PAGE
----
Tim Bruck­ner

Triple as­pect The Amer­i­can sculp­ture and poly­math shows us around not one but three fas­ci­nat­ing workspaces…

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If you’re an artist, you spend more time in your stu­dio than any­where else. Even when you don’t have to be there, some­how, there you are! It can be a place of trou­bling frus­tra­tion, anger, de­pres­sion and, of course, great joy.

My stu­dio is a con­verted calf barn. When we moved to the farm it was just another out­build­ing des­tined for stor­age. At the time I was work­ing out of what would be­come our daugh­ter’s bed­room. It was very cramped in there.

First, Stu­dio A was com­pleted. If you sculpt then you’ll soon pro­duce lots of sculp­ture and you need a place to put them. I have two dis­play cases in Stu­dio A. I re­mem­ber my first day in the stu­dio: it felt cav­ernous. Too much room. Too much ceil­ing. But then I got used to it, and then I needed more room. And so we took the decision to set up Stu­dio B.

Stu­dio B is for mould­mak­ing, cast­ing and clean­ing resins. Work­ing with sil­i­cone rub­ber and resins is a messy business that could ac­count for the stu­dio be­ing in the state it’s in. I have two pres­sure pots: a 10-gal­lon model on the floor and a 2.5-gal­lon unit on the cast­ing ta­ble. I use the smaller one con­stantly. The 10-gal­lon, although rarely used, is a life saver. I never use a vac­uum cham­ber – it seems like a waste of time and money. You can’t cast with it, and a pres­sure pot will do the same job as a vac­uum cham­ber: it’ll de-air the sil­i­con rub­ber and pro­duce bet­ter moulds with less work.

Stu­dio C was a nat­u­ral pro­gres­sion, in keep­ing each space func­tion-spe­cific. My paint set up is pretty ba­sic. Ninety nine per cent of what I paint is brush work. I use cel vinyl paint, which can be pur­chased di­rectly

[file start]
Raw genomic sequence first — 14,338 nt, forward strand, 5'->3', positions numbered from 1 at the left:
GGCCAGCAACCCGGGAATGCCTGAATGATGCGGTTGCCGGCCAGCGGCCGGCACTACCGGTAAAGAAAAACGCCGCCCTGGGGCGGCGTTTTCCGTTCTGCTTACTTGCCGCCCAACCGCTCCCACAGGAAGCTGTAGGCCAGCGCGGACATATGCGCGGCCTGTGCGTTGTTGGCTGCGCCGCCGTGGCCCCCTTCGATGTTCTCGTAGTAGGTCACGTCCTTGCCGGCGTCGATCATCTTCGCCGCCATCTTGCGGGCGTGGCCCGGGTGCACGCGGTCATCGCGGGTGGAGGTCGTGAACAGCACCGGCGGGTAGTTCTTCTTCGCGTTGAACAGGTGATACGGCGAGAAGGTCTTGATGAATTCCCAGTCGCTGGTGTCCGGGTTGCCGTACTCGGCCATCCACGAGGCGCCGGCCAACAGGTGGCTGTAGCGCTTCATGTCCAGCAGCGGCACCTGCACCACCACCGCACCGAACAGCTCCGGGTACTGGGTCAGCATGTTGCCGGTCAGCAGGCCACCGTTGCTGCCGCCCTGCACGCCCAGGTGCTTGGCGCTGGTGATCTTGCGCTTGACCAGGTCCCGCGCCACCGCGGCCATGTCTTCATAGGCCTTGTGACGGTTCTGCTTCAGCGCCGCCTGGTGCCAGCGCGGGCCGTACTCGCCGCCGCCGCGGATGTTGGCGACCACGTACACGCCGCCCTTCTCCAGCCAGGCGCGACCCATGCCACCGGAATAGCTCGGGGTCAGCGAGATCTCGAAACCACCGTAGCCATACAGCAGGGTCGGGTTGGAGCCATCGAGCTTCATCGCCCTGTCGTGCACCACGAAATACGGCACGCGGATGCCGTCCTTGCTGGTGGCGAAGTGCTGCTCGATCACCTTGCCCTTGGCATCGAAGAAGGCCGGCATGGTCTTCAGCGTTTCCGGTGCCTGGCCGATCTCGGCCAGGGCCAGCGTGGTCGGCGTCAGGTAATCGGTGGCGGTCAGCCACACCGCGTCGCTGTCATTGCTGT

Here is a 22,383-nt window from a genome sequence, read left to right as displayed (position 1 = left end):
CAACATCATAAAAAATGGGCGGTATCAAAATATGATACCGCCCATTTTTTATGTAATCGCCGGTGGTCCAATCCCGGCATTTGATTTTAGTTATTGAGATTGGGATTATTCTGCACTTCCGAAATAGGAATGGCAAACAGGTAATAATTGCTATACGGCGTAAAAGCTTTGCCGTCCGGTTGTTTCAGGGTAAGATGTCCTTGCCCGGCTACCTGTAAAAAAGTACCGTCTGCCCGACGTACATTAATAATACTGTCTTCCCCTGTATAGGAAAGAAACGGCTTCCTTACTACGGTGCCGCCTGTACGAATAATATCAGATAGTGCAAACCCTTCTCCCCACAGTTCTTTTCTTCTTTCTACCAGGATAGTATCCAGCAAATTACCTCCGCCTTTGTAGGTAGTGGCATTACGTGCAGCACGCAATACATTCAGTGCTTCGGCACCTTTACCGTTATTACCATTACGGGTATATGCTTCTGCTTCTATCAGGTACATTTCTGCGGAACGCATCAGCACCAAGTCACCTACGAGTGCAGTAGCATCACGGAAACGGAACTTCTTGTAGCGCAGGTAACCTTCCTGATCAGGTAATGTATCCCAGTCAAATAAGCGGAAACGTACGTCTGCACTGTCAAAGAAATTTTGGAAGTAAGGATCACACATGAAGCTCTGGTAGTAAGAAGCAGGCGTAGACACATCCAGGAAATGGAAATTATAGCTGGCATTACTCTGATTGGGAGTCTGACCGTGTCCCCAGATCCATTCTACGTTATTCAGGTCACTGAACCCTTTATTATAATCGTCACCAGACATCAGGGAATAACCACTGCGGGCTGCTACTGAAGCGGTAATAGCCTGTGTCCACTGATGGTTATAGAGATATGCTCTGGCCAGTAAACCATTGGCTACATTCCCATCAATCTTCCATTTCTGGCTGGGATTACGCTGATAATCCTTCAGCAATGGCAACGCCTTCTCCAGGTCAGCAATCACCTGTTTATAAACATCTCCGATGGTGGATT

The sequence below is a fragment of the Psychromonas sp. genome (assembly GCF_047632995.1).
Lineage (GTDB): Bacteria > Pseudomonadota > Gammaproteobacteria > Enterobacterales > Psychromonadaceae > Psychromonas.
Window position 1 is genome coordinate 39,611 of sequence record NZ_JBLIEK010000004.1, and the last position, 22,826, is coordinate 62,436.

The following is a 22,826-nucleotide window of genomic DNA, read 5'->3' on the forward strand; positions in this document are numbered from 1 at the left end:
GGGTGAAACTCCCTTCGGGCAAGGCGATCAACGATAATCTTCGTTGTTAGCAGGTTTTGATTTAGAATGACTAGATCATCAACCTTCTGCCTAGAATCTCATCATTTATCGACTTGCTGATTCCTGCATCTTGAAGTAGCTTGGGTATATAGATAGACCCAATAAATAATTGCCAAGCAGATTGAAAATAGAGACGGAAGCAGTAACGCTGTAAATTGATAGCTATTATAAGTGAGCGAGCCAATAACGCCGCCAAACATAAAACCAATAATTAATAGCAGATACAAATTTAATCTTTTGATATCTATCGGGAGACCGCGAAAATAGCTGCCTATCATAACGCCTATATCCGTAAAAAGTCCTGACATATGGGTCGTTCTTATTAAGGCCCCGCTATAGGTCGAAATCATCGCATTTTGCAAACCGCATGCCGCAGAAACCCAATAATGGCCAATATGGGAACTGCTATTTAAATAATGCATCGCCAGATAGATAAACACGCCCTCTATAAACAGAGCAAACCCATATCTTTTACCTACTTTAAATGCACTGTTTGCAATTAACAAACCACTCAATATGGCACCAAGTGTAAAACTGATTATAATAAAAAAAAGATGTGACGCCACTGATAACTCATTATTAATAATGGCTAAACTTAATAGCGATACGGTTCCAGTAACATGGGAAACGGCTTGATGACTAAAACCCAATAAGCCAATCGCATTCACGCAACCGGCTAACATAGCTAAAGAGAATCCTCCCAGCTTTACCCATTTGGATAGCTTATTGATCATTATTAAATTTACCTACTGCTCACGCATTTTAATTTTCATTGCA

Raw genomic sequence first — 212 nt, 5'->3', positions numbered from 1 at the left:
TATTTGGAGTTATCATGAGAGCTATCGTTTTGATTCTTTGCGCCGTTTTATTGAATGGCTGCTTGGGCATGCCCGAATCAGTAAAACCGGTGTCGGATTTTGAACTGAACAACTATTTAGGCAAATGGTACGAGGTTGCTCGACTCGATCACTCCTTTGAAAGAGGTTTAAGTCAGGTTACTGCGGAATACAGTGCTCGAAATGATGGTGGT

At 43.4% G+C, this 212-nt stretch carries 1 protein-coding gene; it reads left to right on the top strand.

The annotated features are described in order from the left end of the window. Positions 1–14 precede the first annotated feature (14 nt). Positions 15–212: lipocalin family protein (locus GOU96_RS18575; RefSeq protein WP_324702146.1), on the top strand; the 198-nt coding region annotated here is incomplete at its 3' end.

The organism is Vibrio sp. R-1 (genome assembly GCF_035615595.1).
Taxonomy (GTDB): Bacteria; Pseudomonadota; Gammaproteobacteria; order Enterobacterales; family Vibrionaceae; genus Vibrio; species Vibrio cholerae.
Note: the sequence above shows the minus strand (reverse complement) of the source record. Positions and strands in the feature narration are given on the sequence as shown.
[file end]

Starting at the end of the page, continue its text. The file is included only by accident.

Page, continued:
from Car­toon Colours. There’s a re­ally good chap­ter on paint ap­pli­ca­tion in the book Pop Sculp­ture, which I co-au­thored. Any paint work is al­ways at the ser­vice of the piece. You can bury a good piece un­der an overly am­bi­tious paint ap­pli­ca­tion. Con­versely, you can up­lift a poorly sculp­tured piece by re­di­rect­ion.

Th­ese days, it's hard to imag­ine not hav­ing all th­ese spa­ces. Tim's 40-year ca­reer has seen him work on ev­ery­thing from al­bum cov­ers to spe­cial ef­fects, but sculp­ture is his spe­cial­ity. You can see more of his work at www.tim­bruck­ner.com.

Here’s my photo setup. To the left of the door is the al­bum I did for Ray Charles’s Re­nais­sance al­bum. Next to this is Spi­der Jerusalem, an ac­tion fig­ure I did for DC Di­rect, and the ac­tion fig­ure of Ghost Rider, which I made for Toy Biz.

Stu­dio C This is where I do all the paint work, pho­tog­ra­phy, photo clean-up and com­puter work. It’s up­stairs and has good nat­u­ral light all day long. Far right is my more lit­eral in­ter­pre­ta­tion of Duchamp’s Nude De­scend­ing a Stair­case.

Pic­tured here are the five most im­por­tant tools in this stu­dio, aside from my two pres­sure pots. The mi­crowave heats the moulds, to the right of that are the drill press and band saw. In front of the win­dow is the belt san­der and on the far right is the room tem­per­a­ture vul­can­i­sa­tion (RTV) sil­i­cone cra­dle. I built the cra­dle to support the heavy drum when I’m pour­ing out the RTV. It’s both a time saver and a back saver! The man­nequin is great for work­ing out cos­tume de­tails. I used it a lot when work­ing on my Christ­mas Carol Col­lec­tion. You can’t have too many books – un­til you don’t have any place to put them. The smaller pot is in a green metal bowl. It’s filled with sand. You al­ways want to try and cast with the floor of the pot level. This setup en­ables me to eas­ily ad­just the pot.

Stu­dio A Most of the 2D de­sign work takes place at the draft­ing ta­ble. The work­sta­tion to the right of it is for mould con­struc­tion, clay cut­ting and var­i­ous and sundry other pro­cesses. The yel­low mat area is where I’ll do full-fig­ure clay-roughs that are too big to work on at desk level.

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